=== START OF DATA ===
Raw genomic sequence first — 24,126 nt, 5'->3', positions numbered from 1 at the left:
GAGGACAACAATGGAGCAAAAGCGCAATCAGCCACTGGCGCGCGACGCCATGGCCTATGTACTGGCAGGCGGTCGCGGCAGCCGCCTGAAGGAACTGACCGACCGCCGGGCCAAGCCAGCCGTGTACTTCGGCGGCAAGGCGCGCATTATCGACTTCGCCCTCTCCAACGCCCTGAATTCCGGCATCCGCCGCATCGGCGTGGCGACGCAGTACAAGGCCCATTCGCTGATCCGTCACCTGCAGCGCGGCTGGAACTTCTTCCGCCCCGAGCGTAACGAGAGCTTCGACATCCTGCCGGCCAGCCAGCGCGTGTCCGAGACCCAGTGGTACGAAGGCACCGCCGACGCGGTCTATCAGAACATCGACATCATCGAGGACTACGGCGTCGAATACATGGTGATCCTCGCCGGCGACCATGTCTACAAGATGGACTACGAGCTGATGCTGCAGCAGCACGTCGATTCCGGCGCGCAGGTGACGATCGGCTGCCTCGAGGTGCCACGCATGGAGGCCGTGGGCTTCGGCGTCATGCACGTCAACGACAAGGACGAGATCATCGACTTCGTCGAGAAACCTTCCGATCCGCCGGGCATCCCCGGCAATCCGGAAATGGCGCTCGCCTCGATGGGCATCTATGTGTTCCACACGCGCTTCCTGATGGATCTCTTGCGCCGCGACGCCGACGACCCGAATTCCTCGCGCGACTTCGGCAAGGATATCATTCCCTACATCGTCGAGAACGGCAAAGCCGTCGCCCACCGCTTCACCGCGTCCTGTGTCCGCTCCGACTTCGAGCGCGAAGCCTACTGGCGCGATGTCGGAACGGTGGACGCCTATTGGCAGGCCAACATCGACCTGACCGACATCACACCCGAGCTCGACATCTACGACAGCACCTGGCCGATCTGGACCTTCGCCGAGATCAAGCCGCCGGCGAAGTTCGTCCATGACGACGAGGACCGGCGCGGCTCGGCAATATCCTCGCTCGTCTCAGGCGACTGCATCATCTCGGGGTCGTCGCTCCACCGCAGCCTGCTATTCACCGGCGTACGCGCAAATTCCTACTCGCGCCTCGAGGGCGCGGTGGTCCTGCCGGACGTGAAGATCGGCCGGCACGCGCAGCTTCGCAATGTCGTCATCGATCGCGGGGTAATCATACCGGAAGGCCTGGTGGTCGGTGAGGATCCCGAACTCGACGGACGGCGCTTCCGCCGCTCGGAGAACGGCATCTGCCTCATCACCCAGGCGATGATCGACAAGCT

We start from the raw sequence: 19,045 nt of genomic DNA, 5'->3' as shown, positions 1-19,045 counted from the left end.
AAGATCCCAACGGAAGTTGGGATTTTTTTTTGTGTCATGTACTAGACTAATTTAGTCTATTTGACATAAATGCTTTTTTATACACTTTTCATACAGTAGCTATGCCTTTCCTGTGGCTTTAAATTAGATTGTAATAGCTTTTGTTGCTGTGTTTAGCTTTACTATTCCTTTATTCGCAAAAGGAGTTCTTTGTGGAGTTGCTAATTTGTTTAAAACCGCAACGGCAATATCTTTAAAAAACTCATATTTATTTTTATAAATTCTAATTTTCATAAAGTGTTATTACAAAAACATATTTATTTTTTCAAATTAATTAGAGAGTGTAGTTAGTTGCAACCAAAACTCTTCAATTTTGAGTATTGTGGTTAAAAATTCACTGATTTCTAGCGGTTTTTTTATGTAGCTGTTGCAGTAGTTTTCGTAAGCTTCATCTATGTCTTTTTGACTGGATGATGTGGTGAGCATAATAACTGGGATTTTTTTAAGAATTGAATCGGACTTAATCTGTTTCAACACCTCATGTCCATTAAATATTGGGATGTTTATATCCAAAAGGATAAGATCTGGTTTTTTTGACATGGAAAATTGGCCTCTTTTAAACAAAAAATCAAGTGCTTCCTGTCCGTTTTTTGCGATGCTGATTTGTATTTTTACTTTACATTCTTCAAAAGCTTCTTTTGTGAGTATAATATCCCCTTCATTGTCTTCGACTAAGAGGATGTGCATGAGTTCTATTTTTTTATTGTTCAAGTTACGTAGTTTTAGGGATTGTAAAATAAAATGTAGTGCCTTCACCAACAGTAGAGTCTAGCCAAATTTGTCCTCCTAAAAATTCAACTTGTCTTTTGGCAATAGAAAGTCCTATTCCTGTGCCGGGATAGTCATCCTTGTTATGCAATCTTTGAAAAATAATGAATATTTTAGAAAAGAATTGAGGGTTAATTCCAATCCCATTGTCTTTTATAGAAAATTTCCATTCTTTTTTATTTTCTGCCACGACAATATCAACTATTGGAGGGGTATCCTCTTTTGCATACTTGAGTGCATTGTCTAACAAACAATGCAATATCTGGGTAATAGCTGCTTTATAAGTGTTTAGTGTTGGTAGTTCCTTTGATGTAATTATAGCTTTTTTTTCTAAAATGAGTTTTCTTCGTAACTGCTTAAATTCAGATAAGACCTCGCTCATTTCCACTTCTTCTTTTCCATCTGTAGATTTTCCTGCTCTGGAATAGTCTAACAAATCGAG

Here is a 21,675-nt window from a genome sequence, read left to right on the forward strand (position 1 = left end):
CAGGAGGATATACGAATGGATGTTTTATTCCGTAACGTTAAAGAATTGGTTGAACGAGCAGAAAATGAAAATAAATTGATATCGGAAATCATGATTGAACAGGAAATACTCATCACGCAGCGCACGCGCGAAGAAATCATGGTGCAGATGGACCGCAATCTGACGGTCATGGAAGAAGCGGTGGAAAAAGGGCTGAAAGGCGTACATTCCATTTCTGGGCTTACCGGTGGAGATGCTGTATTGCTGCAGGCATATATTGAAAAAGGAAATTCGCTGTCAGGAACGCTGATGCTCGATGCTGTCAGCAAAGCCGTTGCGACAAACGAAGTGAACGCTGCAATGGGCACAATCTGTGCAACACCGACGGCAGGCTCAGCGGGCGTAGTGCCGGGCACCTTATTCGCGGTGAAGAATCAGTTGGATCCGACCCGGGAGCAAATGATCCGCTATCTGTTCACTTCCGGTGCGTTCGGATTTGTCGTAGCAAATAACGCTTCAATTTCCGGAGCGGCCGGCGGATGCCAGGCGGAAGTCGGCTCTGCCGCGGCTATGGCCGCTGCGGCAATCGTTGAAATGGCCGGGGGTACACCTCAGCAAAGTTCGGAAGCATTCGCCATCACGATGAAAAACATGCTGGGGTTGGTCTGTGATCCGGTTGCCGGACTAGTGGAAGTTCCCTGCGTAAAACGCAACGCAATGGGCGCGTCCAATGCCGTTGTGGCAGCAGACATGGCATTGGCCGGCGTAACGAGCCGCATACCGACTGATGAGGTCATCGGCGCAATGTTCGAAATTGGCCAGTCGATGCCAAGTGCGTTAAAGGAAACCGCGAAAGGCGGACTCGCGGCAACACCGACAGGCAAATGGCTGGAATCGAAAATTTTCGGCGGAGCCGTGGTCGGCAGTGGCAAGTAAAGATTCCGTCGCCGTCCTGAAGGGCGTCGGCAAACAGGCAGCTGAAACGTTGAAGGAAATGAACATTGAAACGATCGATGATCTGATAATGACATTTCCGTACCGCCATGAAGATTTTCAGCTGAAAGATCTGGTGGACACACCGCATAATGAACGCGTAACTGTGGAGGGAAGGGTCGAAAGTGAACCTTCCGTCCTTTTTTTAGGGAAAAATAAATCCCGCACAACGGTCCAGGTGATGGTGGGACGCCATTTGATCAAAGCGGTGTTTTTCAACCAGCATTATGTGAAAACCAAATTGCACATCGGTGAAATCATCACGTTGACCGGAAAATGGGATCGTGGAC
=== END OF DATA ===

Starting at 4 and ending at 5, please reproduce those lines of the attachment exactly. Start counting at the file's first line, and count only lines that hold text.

AAGATCCCAACGGAAGTTGGGATTTTTTTTTGTGTCATGTACTAGACTAATTTAGTCTATTTGACATAAATGCTTTTTTATACACTTTTCATACAGTAGCTATGCCTTTCCTGTGGCTTTAAATTAGATTGTAATAGCTTTTGTTGCTGTGTTTAGCTTTACTATTCCTTTATTCGCAAAAGGAGTTCTTTGTGGAGTTGCTAATTTGTTTAAAACCGCAACGGCAATATCTTTAAAAAACTCATATTTATTTTTATAAATTCTAATTTTCATAAAGTGTTATTACAAAAACATATTTATTTTTTCAAATTAATTAGAGAGTGTAGTTAGTTGCAACCAAAACTCTTCAATTTTGAGTATTGTGGTTAAAAATTCACTGATTTCTAGCGGTTTTTTTATGTAGCTGTTGCAGTAGTTTTCGTAAGCTTCATCTATGTCTTTTTGACTGGATGATGTGGTGAGCATAATAACTGGGATTTTTTTAAGAATTGAATCGGACTTAATCTGTTTCAACACCTCATGTCCATTAAATATTGGGATGTTTATATCCAAAAGGATAAGATCTGGTTTTTTTGACATGGAAAATTGGCCTCTTTTAAACAAAAAATCAAGTGCTTCCTGTCCGTTTTTTGCGATGCTGATTTGTATTTTTACTTTACATTCTTCAAAAGCTTCTTTTGTGAGTATAATATCCCCTTCATTGTCTTCGACTAAGAGGATGTGCATGAGTTCTATTTTTTTATTGTTCAAGTTACGTAGTTTTAGGGATTGTAAAATAAAATGTAGTGCCTTCACCAACAGTAGAGTCTAGCCAAATTTGTCCTCCTAAAAATTCAACTTGTCTTTTGGCAATAGAAAGTCCTATTCCTGTGCCGGGATAGTCATCCTTGTTATGCAATCTTTGAAAAATAATGAATATTTTAGAAAAGAATTGAGGGTTAATTCCAATCCCATTGTCTTTTATAGAAAATTTCCATTCTTTTTTATTTTCTGCCACGACAATATCAACTATTGGAGGGGTATCCTCTTTTGCATACTTGAGTGCATTGTCTAACAAACAATGCAATATCTGGGTAATAGCTGCTTTATAAGTGTTTAGTGTTGGTAGTTCCTTTGATGTAATTATAGCTTTTTTTTCTAAAATGAGTTTTCTTCGTAACTGCTTAAATTCAGATAAGACCTCGCTCATTTCCACTTCTTCTTTTCCATCTGTAGATTTTCCTGCTCTGGAATAGTCTAACAAATCGAG

Here is a 21,675-nt window from a genome sequence, read left to right on the forward strand (position 1 = left end):